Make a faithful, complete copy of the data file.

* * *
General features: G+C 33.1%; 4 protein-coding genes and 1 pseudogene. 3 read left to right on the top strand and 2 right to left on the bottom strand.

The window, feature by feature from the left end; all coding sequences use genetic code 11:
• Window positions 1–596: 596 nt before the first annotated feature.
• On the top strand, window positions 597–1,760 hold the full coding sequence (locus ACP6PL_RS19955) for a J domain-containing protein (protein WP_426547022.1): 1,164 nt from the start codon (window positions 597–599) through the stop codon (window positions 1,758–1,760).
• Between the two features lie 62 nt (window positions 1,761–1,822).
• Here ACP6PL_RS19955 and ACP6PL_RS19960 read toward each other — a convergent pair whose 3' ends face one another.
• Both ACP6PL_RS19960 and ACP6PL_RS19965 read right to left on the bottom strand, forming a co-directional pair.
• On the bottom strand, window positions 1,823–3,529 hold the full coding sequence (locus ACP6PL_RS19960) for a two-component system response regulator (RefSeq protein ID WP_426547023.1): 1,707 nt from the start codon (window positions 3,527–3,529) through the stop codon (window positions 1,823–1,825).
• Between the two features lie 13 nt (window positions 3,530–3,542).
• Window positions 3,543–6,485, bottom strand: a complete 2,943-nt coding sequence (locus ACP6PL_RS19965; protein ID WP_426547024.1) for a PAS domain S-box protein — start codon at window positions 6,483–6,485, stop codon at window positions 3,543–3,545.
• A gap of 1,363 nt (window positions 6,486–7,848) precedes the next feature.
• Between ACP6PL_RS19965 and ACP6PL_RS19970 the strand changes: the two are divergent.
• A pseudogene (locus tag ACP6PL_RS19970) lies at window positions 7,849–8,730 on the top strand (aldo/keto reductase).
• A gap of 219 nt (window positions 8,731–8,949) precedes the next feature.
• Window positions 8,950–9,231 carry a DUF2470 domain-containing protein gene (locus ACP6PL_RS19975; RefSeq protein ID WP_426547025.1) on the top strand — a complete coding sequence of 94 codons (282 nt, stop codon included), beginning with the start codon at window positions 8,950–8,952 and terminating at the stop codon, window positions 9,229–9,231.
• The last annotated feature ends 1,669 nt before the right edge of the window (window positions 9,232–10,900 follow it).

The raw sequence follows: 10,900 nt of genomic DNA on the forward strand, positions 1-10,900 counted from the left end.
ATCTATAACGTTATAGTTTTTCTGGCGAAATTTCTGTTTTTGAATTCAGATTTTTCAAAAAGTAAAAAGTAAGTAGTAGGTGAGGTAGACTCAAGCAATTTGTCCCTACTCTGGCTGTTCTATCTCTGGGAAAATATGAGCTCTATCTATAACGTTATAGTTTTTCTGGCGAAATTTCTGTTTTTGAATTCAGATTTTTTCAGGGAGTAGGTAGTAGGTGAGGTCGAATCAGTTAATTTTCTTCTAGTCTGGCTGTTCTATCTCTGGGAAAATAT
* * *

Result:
General features: G+C 33.1%; 4 protein-coding genes and 1 pseudogene. 3 read left to right on the top strand and 2 right to left on the bottom strand.

The window, feature by feature from the left end; all coding sequences use genetic code 11:
• Window positions 1–596: 596 nt before the first annotated feature.
• On the top strand, window positions 597–1,760 hold the full coding sequence (locus ACP6PL_RS19955) for a J domain-containing protein (protein WP_426547022.1): 1,164 nt from the start codon (window positions 597–599) through the stop codon (window positions 1,758–1,760).
• Between the two features lie 62 nt (window positions 1,761–1,822).
• Here ACP6PL_RS19955 and ACP6PL_RS19960 read toward each other — a convergent pair whose 3' ends face one another.
• Both ACP6PL_RS19960 and ACP6PL_RS19965 read right to left on the bottom strand, forming a co-directional pair.
• On the bottom strand, window positions 1,823–3,529 hold the full coding sequence (locus ACP6PL_RS19960) for a two-component system response regulator (RefSeq protein ID WP_426547023.1): 1,707 nt from the start codon (window positions 3,527–3,529) through the stop codon (window positions 1,823–1,825).
• Between the two features lie 13 nt (window positions 3,530–3,542).
• Window positions 3,543–6,485, bottom strand: a complete 2,943-nt coding sequence (locus ACP6PL_RS19965; protein ID WP_426547024.1) for a PAS domain S-box protein — start codon at window positions 6,483–6,485, stop codon at window positions 3,543–3,545.
• A gap of 1,363 nt (window positions 6,486–7,848) precedes the next feature.
• Between ACP6PL_RS19965 and ACP6PL_RS19970 the strand changes: the two are divergent.
• A pseudogene (locus tag ACP6PL_RS19970) lies at window positions 7,849–8,730 on the top strand (aldo/keto reductase).
• A gap of 219 nt (window positions 8,731–8,949) precedes the next feature.
• Window positions 8,950–9,231 carry a DUF2470 domain-containing protein gene (locus ACP6PL_RS19975; RefSeq protein ID WP_426547025.1) on the top strand — a complete coding sequence of 94 codons (282 nt, stop codon included), beginning with the start codon at window positions 8,950–8,952 and terminating at the stop codon, window positions 9,229–9,231.
• The last annotated feature ends 1,669 nt before the right edge of the window (window positions 9,232–10,900 follow it).

The raw sequence follows: 10,900 nt of genomic DNA on the forward strand, positions 1-10,900 counted from the left end.
ATCTATAACGTTATAGTTTTTCTGGCGAAATTTCTGTTTTTGAATTCAGATTTTTCAAAAAGTAAAAAGTAAGTAGTAGGTGAGGTAGACTCAAGCAATTTGTCCCTACTCTGGCTGTTCTATCTCTGGGAAAATATGAGCTCTATCTATAACGTTATAGTTTTTCTGGCGAAATTTCTGTTTTTGAATTCAGATTTTTTCAGGGAGTAGGTAGTAGGTGAGGTCGAATCAGTTAATTTTCTTCTAGTCTGGCTGTTCTATCTCTGGGAAAATAT